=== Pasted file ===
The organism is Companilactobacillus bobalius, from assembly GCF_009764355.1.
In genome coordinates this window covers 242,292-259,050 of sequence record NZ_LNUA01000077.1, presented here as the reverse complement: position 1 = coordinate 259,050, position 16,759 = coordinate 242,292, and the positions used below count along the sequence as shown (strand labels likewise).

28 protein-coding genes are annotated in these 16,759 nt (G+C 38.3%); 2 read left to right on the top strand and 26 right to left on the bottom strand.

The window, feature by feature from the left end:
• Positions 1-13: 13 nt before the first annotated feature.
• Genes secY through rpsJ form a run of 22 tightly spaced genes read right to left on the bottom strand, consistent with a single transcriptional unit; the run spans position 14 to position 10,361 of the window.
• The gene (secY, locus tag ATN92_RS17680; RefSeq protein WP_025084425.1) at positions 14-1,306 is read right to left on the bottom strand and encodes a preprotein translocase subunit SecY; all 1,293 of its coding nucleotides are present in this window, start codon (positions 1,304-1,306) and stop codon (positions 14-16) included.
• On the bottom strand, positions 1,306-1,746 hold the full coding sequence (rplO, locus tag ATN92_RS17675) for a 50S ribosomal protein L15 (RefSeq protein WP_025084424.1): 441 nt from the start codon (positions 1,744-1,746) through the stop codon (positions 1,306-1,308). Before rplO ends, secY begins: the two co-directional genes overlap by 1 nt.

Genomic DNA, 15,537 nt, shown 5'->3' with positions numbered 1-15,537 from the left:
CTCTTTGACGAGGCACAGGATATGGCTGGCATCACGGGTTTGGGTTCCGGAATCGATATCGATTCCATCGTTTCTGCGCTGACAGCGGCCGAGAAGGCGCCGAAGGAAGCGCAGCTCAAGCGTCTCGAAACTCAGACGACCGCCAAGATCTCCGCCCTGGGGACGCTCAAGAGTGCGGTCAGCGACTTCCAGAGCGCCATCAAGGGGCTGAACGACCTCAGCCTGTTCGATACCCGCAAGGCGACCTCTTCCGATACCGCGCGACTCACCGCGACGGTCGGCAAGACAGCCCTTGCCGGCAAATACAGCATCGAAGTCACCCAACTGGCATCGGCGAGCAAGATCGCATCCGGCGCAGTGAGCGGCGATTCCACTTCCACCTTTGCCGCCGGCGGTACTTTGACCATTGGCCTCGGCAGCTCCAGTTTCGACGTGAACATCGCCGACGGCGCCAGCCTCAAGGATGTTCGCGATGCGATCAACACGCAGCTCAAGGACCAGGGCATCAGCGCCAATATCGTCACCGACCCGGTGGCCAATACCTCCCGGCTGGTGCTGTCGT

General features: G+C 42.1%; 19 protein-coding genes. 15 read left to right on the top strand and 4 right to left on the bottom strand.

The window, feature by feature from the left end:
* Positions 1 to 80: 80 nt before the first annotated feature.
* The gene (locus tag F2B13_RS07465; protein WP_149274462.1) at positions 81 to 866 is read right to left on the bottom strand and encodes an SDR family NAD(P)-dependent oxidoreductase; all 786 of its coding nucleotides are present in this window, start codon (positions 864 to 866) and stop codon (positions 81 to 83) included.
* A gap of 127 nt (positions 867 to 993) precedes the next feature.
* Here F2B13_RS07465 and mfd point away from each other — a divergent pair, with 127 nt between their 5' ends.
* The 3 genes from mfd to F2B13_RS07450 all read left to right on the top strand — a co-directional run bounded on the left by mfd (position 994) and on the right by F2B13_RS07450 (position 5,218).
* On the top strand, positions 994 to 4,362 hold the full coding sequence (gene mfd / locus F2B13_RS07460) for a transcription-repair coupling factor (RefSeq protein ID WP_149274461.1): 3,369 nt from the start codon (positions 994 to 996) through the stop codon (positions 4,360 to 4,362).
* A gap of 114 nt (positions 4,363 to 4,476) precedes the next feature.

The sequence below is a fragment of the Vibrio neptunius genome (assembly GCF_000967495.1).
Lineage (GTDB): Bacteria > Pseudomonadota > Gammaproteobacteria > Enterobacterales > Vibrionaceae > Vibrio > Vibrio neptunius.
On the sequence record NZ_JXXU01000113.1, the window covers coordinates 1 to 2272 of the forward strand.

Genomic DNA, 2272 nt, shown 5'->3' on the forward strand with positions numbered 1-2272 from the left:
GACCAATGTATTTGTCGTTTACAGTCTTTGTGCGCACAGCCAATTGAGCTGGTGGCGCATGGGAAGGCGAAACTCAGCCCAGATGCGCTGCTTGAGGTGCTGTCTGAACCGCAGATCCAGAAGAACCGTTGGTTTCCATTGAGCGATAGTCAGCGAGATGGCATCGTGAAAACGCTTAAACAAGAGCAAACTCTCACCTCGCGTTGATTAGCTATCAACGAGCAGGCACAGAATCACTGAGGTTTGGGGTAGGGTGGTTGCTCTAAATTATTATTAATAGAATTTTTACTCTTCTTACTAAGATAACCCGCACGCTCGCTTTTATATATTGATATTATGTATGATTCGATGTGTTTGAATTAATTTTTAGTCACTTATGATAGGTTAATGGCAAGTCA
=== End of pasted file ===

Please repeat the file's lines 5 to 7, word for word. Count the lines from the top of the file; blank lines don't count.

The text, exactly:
• Positions 1-13: 13 nt before the first annotated feature.
• Genes secY through rpsJ form a run of 22 tightly spaced genes read right to left on the bottom strand, consistent with a single transcriptional unit; the run spans position 14 to position 10,361 of the window.
• The gene (secY, locus tag ATN92_RS17680; RefSeq protein WP_025084425.1) at positions 14-1,306 is read right to left on the bottom strand and encodes a preprotein translocase subunit SecY; all 1,293 of its coding nucleotides are present in this window, start codon (positions 1,304-1,306) and stop codon (positions 14-16) included.